The U.S. Air Force’s ‘Ultimate Battle Plane’ Is Nearly Ready for Combat

Task and Purpose, Jared Keller

Security, North America

The AC-130J Ghostrider is a beast.

The U.S. Air Force’s ‘Ultimate Battle Plane’ Is Nearly Ready for Combat

The AC-130J Ghostrider, the next-generation gunship the Air Force once dubbed its “ultimate battle plane” and “a bomb truck with guns,” will be ready to rain hellfire down on unsuspecting enemies by the end of September, the head of Air Force Special Operations Command announced on Sept. 19.

“We are declaring IOC, Initial Operating Capability, this month on the AC-J,” AFSOC chief Lt. Gen Marshall Webb told reporters at the Air Force Association’s annual conference, per Military.com. “This is a fully configured gunship.”

The modified Lockheed C-130J, originally ordered as a replacement for the AC-130H Spectre, was built for aggressive close-air support, boasting a 30mm GAU-23/A autocannon and a suite of precision-guided munitions that include the GBU-39 Small Diameter Bomb and AGM-176 Griffin missile. The weapons systems are governed by modular Precision Strike Package (PSP), previously tested on AC-130W Stinger II aircraft starting in 2009, that includes advanced GPS guidance capabilities and brand-new fire control interface, according to Military.com.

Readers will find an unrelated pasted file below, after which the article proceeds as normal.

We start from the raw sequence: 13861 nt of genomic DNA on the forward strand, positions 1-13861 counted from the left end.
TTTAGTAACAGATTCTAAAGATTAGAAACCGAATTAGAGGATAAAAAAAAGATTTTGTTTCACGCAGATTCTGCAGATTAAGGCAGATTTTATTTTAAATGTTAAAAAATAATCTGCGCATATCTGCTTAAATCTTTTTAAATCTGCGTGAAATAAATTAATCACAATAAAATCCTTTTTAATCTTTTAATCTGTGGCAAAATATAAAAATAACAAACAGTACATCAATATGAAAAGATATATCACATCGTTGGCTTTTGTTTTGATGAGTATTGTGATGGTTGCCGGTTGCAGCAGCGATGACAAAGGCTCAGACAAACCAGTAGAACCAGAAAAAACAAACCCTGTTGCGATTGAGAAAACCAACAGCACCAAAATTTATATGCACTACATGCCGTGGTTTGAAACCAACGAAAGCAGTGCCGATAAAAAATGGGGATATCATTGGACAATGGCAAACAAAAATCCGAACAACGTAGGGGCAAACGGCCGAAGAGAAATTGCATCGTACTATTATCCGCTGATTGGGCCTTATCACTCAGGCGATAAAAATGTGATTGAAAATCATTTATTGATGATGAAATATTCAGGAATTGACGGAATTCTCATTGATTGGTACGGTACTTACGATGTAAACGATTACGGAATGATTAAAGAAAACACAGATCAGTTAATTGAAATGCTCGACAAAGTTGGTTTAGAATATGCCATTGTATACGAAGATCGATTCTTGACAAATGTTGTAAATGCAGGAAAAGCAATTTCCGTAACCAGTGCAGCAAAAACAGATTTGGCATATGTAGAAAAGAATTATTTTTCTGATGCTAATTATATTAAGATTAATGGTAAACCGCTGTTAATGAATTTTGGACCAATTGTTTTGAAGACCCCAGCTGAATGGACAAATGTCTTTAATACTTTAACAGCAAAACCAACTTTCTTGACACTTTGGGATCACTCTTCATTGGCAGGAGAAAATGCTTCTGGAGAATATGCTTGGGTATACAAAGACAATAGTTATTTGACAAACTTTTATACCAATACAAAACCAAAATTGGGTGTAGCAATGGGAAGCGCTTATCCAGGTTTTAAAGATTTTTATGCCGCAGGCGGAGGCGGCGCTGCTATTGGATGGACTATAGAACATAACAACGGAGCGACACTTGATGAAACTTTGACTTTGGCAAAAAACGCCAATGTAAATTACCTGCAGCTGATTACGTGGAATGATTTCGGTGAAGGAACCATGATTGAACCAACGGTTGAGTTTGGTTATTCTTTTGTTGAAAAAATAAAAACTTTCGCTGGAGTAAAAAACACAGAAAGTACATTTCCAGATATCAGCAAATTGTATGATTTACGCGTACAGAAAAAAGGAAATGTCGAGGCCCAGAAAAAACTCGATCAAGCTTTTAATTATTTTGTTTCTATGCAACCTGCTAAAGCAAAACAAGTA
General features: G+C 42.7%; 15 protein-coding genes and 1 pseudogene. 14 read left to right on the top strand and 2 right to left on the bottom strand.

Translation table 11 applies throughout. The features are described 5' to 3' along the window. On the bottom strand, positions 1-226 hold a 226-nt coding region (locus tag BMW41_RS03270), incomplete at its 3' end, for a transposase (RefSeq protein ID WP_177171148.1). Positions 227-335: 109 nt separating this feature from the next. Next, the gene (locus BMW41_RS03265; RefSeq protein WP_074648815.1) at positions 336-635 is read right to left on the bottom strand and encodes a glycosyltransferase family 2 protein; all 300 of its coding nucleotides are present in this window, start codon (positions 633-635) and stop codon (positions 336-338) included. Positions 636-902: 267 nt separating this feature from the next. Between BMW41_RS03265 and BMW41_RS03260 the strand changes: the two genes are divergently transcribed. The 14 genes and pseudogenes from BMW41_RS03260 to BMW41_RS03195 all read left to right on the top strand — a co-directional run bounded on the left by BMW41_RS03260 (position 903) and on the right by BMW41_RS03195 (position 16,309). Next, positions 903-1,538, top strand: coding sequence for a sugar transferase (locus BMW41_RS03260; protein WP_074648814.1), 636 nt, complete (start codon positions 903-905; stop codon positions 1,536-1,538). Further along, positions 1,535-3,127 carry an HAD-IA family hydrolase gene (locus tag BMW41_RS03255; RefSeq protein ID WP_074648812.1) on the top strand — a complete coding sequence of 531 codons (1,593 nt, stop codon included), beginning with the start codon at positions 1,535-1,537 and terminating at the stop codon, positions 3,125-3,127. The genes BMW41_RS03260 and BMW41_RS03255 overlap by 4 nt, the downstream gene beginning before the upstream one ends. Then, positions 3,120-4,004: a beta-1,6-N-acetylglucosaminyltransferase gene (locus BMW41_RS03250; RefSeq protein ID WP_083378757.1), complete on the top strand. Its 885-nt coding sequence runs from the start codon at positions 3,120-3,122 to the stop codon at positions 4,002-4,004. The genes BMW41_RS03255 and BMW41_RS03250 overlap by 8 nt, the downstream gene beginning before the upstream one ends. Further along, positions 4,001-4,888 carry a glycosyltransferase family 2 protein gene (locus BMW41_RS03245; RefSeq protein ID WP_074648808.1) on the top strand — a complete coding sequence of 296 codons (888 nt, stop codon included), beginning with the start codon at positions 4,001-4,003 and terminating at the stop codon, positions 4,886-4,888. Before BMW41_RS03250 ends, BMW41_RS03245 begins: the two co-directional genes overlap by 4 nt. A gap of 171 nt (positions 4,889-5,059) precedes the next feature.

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But the crown jewel of the Ghostrider is the brutal 105mm M102 howitzer system, which can fire off 10 50-pound shells a minute with devastating accuracy. A confirmed addition to the Ghostrider in January 2015 after years of debate within AFSOC, the 105mm cannon seems like a no-brainer for the next-gen battlewagon: As one weapons system officer told Air Force Times in October 2016: “It’s literally an artillery weapon that we decided to shoot down from the sky, instead of up from the ground.”

If AFSOC gets its way, the 105mm cannon won’t even be the Ghostrider’s most unusual big gun: As of April 2017, AFSOC was exploring experimenting with a directed-energy laser system designed to knock out enemy electronics and disable critical infrastructure.  “Without the slightest bang, whoosh, thump, explosion, or even aircraft engine hum, [key targets] are permanently disabled,” Webb told National Defense magazine of the laser weapon’s potential function during CAS operations. “The enemy has no communications, no escape vehicle, no electrical power and no retaliatory [intelligence, surveillance and reconnaissance capability].”

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